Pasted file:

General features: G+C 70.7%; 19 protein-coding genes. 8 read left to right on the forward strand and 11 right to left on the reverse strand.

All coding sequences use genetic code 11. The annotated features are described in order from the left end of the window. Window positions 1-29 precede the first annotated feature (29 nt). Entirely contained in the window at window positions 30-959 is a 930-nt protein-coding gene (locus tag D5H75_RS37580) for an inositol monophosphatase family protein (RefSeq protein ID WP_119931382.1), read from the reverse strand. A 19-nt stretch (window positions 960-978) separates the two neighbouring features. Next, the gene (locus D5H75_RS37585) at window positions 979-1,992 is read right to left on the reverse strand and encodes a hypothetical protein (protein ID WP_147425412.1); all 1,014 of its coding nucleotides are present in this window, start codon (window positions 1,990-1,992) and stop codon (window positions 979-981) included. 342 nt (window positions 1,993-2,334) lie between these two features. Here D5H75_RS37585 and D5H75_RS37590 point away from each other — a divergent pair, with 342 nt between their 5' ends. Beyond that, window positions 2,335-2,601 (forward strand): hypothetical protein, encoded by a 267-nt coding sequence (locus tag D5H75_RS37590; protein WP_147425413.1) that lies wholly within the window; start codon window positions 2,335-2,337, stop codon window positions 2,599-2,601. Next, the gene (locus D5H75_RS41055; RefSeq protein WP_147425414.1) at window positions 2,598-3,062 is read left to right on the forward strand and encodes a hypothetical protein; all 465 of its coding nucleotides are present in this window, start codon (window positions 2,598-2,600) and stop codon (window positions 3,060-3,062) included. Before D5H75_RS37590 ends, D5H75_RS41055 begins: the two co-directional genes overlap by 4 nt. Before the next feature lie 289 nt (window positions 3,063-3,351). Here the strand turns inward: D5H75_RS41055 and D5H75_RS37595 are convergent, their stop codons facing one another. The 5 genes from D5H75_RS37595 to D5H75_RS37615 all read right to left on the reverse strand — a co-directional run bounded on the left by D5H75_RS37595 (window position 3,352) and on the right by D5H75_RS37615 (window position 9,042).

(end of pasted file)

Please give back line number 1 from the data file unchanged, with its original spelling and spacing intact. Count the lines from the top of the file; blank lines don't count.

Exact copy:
General features: G+C 70.7%; 19 protein-coding genes. 8 read left to right on the forward strand and 11 right to left on the reverse strand.